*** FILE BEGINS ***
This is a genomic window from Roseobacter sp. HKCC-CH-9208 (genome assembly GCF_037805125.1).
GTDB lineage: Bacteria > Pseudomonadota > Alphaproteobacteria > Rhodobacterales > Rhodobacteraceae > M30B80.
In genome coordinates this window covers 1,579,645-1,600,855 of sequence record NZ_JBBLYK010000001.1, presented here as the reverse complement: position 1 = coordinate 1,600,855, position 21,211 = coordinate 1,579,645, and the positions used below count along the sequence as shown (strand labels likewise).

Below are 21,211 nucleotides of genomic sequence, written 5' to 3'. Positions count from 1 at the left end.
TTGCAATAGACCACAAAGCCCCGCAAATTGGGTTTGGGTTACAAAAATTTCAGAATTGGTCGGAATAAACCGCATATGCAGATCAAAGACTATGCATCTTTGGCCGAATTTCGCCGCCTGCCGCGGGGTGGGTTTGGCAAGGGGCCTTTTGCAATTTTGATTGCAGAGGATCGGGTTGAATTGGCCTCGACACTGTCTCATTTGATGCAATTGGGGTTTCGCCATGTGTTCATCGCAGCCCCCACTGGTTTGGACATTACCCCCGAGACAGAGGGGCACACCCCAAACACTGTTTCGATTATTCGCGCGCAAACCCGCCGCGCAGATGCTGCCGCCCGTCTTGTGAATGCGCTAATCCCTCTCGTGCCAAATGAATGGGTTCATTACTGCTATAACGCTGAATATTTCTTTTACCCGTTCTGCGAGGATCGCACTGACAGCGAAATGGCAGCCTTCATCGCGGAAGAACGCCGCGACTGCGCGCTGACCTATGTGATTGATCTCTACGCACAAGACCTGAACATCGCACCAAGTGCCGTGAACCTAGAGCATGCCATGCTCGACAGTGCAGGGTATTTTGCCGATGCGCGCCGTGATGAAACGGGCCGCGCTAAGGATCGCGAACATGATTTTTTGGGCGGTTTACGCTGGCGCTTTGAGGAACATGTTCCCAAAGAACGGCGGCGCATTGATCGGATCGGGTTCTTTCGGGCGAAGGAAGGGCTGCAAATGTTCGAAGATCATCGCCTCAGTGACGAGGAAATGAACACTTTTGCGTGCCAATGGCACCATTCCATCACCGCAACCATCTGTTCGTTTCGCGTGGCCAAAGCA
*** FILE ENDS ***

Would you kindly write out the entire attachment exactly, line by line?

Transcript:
This is a genomic window from Roseobacter sp. HKCC-CH-9208 (genome assembly GCF_037805125.1).
GTDB lineage: Bacteria > Pseudomonadota > Alphaproteobacteria > Rhodobacterales > Rhodobacteraceae > M30B80.
In genome coordinates this window covers 1,579,645-1,600,855 of sequence record NZ_JBBLYK010000001.1, presented here as the reverse complement: position 1 = coordinate 1,600,855, position 21,211 = coordinate 1,579,645, and the positions used below count along the sequence as shown (strand labels likewise).

Below are 21,211 nucleotides of genomic sequence, written 5' to 3'. Positions count from 1 at the left end.
TTGCAATAGACCACAAAGCCCCGCAAATTGGGTTTGGGTTACAAAAATTTCAGAATTGGTCGGAATAAACCGCATATGCAGATCAAAGACTATGCATCTTTGGCCGAATTTCGCCGCCTGCCGCGGGGTGGGTTTGGCAAGGGGCCTTTTGCAATTTTGATTGCAGAGGATCGGGTTGAATTGGCCTCGACACTGTCTCATTTGATGCAATTGGGGTTTCGCCATGTGTTCATCGCAGCCCCCACTGGTTTGGACATTACCCCCGAGACAGAGGGGCACACCCCAAACACTGTTTCGATTATTCGCGCGCAAACCCGCCGCGCAGATGCTGCCGCCCGTCTTGTGAATGCGCTAATCCCTCTCGTGCCAAATGAATGGGTTCATTACTGCTATAACGCTGAATATTTCTTTTACCCGTTCTGCGAGGATCGCACTGACAGCGAAATGGCAGCCTTCATCGCGGAAGAACGCCGCGACTGCGCGCTGACCTATGTGATTGATCTCTACGCACAAGACCTGAACATCGCACCAAGTGCCGTGAACCTAGAGCATGCCATGCTCGACAGTGCAGGGTATTTTGCCGATGCGCGCCGTGATGAAACGGGCCGCGCTAAGGATCGCGAACATGATTTTTTGGGCGGTTTACGCTGGCGCTTTGAGGAACATGTTCCCAAAGAACGGCGGCGCATTGATCGGATCGGGTTCTTTCGGGCGAAGGAAGGGCTGCAAATGTTCGAAGATCATCGCCTCAGTGACGAGGAAATGAACACTTTTGCGTGCCAATGGCACCATTCCATCACCGCAACCATCTGTTCGTTTCGCGTGGCCAAAGCA